Tag Archives: awe


Thousand Word Fridays: Flashes of Neon

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Photo by Jason Sierra (2014)

I wonder if the lilac-breasted roller knows how spectacular he looks, floating behind the Zebra, chasing flies. I wish I were  a butterfly or  a mantis shrimp; I’m sure there are colors there I’m missing between the pink-orange and neon blue, cocking his head to look more closely at me. Click click click.

(Pilanesburg, South Africa)


Joy and Awe


My church is beautiful.  Really beautiful. It has lots of stained glass windows, a high wooden beamed ceiling, and a large cross suspended above an ornate alter that is perfectly placed in front of the most impressive organ I have ever seen. (Though I have to admit I have not seen very many organs.) To add to the beauty, each season of the church year brings with it a few changes to the décor. The alter is draped in different colors, the priests wear different vestments, and the types and colors of the flowers change. Each time these changes occur it reminds me of how beautiful our sanctuary is. While all the seasons are uniquely pretty in their own way, Advent is the most beautiful to me. Poinsettias given by members of the congregation in honor of their loved ones are used to decorate the chancel and just the right amount of garland lines the window sills. Then there’s the Advent wreath. Lighting the Advent wreath was my favorite part of being an acolyte because each time an additional candle is lit the anticipation of Christmas grows.

When I was younger I can remember sitting in the pew and being in awe of the beauty of the Christmas spirit, and the presence of the Holy Spirit around me but there was one thing that bothered me. The Advent wreath had three blue or purple candles and one light pink candle. Because everything else seemed so perfect, that pink candle did not look like it belonged and it always attracted my attention. “Why wouldn’t our church just get a candle that matched the other three,” I would think. I never asked this question aloud and in hindsight it was very foolish of me to think that the reason for the pink candle was simply that we were out of blue ones. I am what’s known as a “cradle” Episcopalian, or life-long member of the Episcopal church, and because of that I have an understanding and respect of its traditions. I know that everything is done for a special reason and probably has an unusual and hard to pronounce name to go with it. (Sometimes I wonder how you can go your whole life as a member of the church and still not have been told the reason for or name of a lot of our traditions but that is another topic all together.)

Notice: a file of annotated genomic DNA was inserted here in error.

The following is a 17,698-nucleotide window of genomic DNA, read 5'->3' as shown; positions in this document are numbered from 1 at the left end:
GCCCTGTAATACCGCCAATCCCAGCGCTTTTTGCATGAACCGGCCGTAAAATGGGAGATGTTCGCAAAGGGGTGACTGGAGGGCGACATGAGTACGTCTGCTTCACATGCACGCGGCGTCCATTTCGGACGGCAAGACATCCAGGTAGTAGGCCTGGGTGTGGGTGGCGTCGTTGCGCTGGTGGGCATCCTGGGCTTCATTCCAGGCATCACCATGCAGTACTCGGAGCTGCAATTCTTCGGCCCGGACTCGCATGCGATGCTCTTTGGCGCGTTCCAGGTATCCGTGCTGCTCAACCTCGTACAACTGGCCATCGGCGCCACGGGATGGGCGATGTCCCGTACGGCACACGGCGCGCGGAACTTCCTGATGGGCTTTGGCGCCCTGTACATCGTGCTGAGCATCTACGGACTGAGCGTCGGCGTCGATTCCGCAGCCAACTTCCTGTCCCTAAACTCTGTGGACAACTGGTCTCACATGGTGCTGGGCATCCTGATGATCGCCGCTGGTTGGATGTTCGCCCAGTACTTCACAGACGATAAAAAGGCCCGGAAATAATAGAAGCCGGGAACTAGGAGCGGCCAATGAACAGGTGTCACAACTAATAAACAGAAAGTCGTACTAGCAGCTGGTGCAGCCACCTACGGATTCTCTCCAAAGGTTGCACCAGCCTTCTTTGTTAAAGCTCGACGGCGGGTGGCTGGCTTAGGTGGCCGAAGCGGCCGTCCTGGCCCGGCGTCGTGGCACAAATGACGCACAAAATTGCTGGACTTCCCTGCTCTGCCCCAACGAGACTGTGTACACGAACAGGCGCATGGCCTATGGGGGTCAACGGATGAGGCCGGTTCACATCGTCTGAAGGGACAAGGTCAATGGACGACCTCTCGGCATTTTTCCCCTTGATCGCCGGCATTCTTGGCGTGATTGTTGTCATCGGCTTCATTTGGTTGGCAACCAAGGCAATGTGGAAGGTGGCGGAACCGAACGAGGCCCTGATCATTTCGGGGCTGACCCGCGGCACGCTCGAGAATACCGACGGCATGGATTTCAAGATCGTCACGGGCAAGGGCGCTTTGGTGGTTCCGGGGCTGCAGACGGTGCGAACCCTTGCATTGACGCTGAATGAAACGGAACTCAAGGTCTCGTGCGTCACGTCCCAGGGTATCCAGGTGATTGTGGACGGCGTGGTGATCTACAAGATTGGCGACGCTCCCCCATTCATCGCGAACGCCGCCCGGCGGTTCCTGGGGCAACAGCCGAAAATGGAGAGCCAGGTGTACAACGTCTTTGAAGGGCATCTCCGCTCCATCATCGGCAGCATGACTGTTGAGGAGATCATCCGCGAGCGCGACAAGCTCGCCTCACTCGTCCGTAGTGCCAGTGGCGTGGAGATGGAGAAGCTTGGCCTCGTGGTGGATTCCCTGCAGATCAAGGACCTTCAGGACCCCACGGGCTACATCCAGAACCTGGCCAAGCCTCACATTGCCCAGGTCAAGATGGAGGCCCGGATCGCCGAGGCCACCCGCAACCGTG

I was very happy when many years later I finally learned that the pink candle is not a misfit. Not only does it have a reason for standing out in the Advent wreath but its meaning makes it one of the most significant decorations of all. It turns out (in case you also didn’t know) each week the lighting of the Advent candle has a different meaning; hope, peace, joy, and love. The first purple or blue candle is known as the “Prophets” candle and symbolizes the hope that Old Testament Jews had that a Messiah would one day come. The second purple or blue candle is the “Bethlehem” candle and represents the peace that the new Savior would bring, ending the long spiritual rift between God and mankind. The light pink candle is the “angel’s” candle (or in some traditions, the “Mary” candle) it symbolizes the joy of Heaven that a Savior was finally to be born. The last purple or blue candle is the “Shepherds’” candle and represents the love or adoration of those ready to accept the gift of the Christ child. The large white candle in the center, often lit on Christmas or Christmas Eve is the “Christ Candle” and represents Jesus as the “Light of the world,” or the Epiphany, God on Earth.